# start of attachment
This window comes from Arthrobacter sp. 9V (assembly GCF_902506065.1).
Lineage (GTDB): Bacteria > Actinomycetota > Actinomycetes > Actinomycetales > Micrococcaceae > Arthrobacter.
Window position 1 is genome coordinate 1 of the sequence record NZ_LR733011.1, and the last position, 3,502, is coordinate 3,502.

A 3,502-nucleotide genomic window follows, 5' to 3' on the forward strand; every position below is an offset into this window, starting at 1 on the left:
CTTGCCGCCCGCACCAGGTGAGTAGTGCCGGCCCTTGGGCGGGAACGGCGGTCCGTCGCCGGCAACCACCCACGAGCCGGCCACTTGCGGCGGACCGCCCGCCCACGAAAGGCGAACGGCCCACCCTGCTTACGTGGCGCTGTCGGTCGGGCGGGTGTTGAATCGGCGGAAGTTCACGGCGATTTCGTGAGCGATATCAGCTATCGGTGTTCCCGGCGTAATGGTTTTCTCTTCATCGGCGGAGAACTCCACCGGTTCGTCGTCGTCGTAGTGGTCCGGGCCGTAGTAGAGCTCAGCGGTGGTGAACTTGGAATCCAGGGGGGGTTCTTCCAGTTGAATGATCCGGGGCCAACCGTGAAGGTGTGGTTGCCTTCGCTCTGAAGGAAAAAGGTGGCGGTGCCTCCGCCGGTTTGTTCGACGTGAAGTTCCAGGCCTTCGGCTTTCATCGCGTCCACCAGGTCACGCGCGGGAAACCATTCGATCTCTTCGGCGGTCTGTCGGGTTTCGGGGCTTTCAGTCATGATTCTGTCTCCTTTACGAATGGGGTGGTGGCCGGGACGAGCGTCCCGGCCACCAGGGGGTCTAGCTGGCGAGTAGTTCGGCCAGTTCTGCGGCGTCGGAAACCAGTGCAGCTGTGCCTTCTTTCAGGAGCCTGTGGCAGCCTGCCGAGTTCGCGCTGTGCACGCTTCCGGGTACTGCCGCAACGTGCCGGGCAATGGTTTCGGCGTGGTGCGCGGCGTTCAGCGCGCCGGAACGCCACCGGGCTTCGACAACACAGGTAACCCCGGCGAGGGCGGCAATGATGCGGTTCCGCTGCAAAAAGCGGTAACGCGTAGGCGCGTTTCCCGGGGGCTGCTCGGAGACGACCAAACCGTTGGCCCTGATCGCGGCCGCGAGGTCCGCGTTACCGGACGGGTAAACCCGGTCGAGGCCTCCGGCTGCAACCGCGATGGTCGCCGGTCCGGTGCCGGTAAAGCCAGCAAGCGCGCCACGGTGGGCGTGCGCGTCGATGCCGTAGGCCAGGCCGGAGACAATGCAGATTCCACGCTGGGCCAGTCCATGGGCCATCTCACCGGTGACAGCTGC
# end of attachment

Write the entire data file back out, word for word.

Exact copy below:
This window comes from Arthrobacter sp. 9V (assembly GCF_902506065.1).
Lineage (GTDB): Bacteria > Actinomycetota > Actinomycetes > Actinomycetales > Micrococcaceae > Arthrobacter.
Window position 1 is genome coordinate 1 of the sequence record NZ_LR733011.1, and the last position, 3,502, is coordinate 3,502.

A 3,502-nucleotide genomic window follows, 5' to 3' on the forward strand; every position below is an offset into this window, starting at 1 on the left:
CTTGCCGCCCGCACCAGGTGAGTAGTGCCGGCCCTTGGGCGGGAACGGCGGTCCGTCGCCGGCAACCACCCACGAGCCGGCCACTTGCGGCGGACCGCCCGCCCACGAAAGGCGAACGGCCCACCCTGCTTACGTGGCGCTGTCGGTCGGGCGGGTGTTGAATCGGCGGAAGTTCACGGCGATTTCGTGAGCGATATCAGCTATCGGTGTTCCCGGCGTAATGGTTTTCTCTTCATCGGCGGAGAACTCCACCGGTTCGTCGTCGTCGTAGTGGTCCGGGCCGTAGTAGAGCTCAGCGGTGGTGAACTTGGAATCCAGGGGGGGTTCTTCCAGTTGAATGATCCGGGGCCAACCGTGAAGGTGTGGTTGCCTTCGCTCTGAAGGAAAAAGGTGGCGGTGCCTCCGCCGGTTTGTTCGACGTGAAGTTCCAGGCCTTCGGCTTTCATCGCGTCCACCAGGTCACGCGCGGGAAACCATTCGATCTCTTCGGCGGTCTGTCGGGTTTCGGGGCTTTCAGTCATGATTCTGTCTCCTTTACGAATGGGGTGGTGGCCGGGACGAGCGTCCCGGCCACCAGGGGGTCTAGCTGGCGAGTAGTTCGGCCAGTTCTGCGGCGTCGGAAACCAGTGCAGCTGTGCCTTCTTTCAGGAGCCTGTGGCAGCCTGCCGAGTTCGCGCTGTGCACGCTTCCGGGTACTGCCGCAACGTGCCGGGCAATGGTTTCGGCGTGGTGCGCGGCGTTCAGCGCGCCGGAACGCCACCGGGCTTCGACAACACAGGTAACCCCGGCGAGGGCGGCAATGATGCGGTTCCGCTGCAAAAAGCGGTAACGCGTAGGCGCGTTTCCCGGGGGCTGCTCGGAGACGACCAAACCGTTGGCCCTGATCGCGGCCGCGAGGTCCGCGTTACCGGACGGGTAAACCCGGTCGAGGCCTCCGGCTGCAACCGCGATGGTCGCCGGTCCGGTGCCGGTAAAGCCAGCAAGCGCGCCACGGTGGGCGTGCGCGTCGATGCCGTAGGCCAGGCCGGAGACAATGCAGATTCCACGCTGGGCCAGTCCATGGGCCATCTCACCGGTGACAGCTGC